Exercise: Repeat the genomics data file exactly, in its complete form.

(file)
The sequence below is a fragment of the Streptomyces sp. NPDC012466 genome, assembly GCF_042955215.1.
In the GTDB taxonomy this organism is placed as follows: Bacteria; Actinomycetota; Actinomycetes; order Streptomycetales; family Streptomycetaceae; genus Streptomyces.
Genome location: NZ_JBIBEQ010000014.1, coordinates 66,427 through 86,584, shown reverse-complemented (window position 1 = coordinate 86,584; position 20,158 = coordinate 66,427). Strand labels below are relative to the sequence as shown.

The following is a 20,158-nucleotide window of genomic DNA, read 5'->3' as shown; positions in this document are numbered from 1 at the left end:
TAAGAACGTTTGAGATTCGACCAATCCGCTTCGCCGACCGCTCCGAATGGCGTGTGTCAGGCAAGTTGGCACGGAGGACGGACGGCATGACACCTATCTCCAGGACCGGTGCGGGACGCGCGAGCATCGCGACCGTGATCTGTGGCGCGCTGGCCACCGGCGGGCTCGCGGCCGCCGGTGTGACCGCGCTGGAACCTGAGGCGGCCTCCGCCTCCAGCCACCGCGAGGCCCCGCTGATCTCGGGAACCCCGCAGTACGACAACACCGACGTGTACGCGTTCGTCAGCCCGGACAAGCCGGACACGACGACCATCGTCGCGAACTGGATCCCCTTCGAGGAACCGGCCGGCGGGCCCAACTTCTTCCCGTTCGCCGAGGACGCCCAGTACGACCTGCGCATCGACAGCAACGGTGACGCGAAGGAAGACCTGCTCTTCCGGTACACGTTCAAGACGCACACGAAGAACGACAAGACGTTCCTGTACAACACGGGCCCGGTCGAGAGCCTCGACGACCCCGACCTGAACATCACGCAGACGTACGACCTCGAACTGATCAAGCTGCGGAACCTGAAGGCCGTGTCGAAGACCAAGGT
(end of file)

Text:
The sequence below is a fragment of the Streptomyces sp. NPDC012466 genome, assembly GCF_042955215.1.
In the GTDB taxonomy this organism is placed as follows: Bacteria; Actinomycetota; Actinomycetes; order Streptomycetales; family Streptomycetaceae; genus Streptomyces.
Genome location: NZ_JBIBEQ010000014.1, coordinates 66,427 through 86,584, shown reverse-complemented (window position 1 = coordinate 86,584; position 20,158 = coordinate 66,427). Strand labels below are relative to the sequence as shown.

The following is a 20,158-nucleotide window of genomic DNA, read 5'->3' as shown; positions in this document are numbered from 1 at the left end:
TAAGAACGTTTGAGATTCGACCAATCCGCTTCGCCGACCGCTCCGAATGGCGTGTGTCAGGCAAGTTGGCACGGAGGACGGACGGCATGACACCTATCTCCAGGACCGGTGCGGGACGCGCGAGCATCGCGACCGTGATCTGTGGCGCGCTGGCCACCGGCGGGCTCGCGGCCGCCGGTGTGACCGCGCTGGAACCTGAGGCGGCCTCCGCCTCCAGCCACCGCGAGGCCCCGCTGATCTCGGGAACCCCGCAGTACGACAACACCGACGTGTACGCGTTCGTCAGCCCGGACAAGCCGGACACGACGACCATCGTCGCGAACTGGATCCCCTTCGAGGAACCGGCCGGCGGGCCCAACTTCTTCCCGTTCGCCGAGGACGCCCAGTACGACCTGCGCATCGACAGCAACGGTGACGCGAAGGAAGACCTGCTCTTCCGGTACACGTTCAAGACGCACACGAAGAACGACAAGACGTTCCTGTACAACACGGGCCCGGTCGAGAGCCTCGACGACCCCGACCTGAACATCACGCAGACGTACGACCTCGAACTGATCAAGCTGCGGAACCTGAAGGCCGTGTCGAAGACCAAGGT